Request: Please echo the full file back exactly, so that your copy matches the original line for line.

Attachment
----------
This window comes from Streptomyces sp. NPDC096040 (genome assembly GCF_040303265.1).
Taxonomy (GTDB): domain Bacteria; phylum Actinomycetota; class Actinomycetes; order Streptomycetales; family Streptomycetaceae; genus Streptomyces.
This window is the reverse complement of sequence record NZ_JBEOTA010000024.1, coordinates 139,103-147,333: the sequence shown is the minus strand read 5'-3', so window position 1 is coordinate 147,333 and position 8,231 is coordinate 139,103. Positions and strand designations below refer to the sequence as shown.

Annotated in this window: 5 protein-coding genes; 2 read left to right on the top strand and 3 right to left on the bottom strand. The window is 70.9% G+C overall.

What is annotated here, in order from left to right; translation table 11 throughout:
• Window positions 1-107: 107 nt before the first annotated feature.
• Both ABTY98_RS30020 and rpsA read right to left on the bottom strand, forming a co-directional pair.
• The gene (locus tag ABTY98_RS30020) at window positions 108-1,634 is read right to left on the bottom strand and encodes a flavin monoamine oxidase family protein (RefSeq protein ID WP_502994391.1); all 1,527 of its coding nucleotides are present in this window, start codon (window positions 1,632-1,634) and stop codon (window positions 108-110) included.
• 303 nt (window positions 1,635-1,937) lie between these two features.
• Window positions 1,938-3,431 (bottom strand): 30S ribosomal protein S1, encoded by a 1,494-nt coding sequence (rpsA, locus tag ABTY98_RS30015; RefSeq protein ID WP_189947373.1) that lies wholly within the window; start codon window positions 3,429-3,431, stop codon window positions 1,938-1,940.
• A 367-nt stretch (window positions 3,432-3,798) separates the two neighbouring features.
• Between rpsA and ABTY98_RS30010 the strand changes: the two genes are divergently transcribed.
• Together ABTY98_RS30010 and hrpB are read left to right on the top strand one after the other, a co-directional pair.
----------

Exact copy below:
This window comes from Streptomyces sp. NPDC096040 (genome assembly GCF_040303265.1).
Taxonomy (GTDB): domain Bacteria; phylum Actinomycetota; class Actinomycetes; order Streptomycetales; family Streptomycetaceae; genus Streptomyces.
This window is the reverse complement of sequence record NZ_JBEOTA010000024.1, coordinates 139,103-147,333: the sequence shown is the minus strand read 5'-3', so window position 1 is coordinate 147,333 and position 8,231 is coordinate 139,103. Positions and strand designations below refer to the sequence as shown.

Annotated in this window: 5 protein-coding genes; 2 read left to right on the top strand and 3 right to left on the bottom strand. The window is 70.9% G+C overall.

What is annotated here, in order from left to right; translation table 11 throughout:
• Window positions 1-107: 107 nt before the first annotated feature.
• Both ABTY98_RS30020 and rpsA read right to left on the bottom strand, forming a co-directional pair.
• The gene (locus tag ABTY98_RS30020) at window positions 108-1,634 is read right to left on the bottom strand and encodes a flavin monoamine oxidase family protein (RefSeq protein ID WP_502994391.1); all 1,527 of its coding nucleotides are present in this window, start codon (window positions 1,632-1,634) and stop codon (window positions 108-110) included.
• 303 nt (window positions 1,635-1,937) lie between these two features.
• Window positions 1,938-3,431 (bottom strand): 30S ribosomal protein S1, encoded by a 1,494-nt coding sequence (rpsA, locus tag ABTY98_RS30015; RefSeq protein ID WP_189947373.1) that lies wholly within the window; start codon window positions 3,429-3,431, stop codon window positions 1,938-1,940.
• A 367-nt stretch (window positions 3,432-3,798) separates the two neighbouring features.
• Between rpsA and ABTY98_RS30010 the strand changes: the two genes are divergently transcribed.
• Together ABTY98_RS30010 and hrpB are read left to right on the top strand one after the other, a co-directional pair.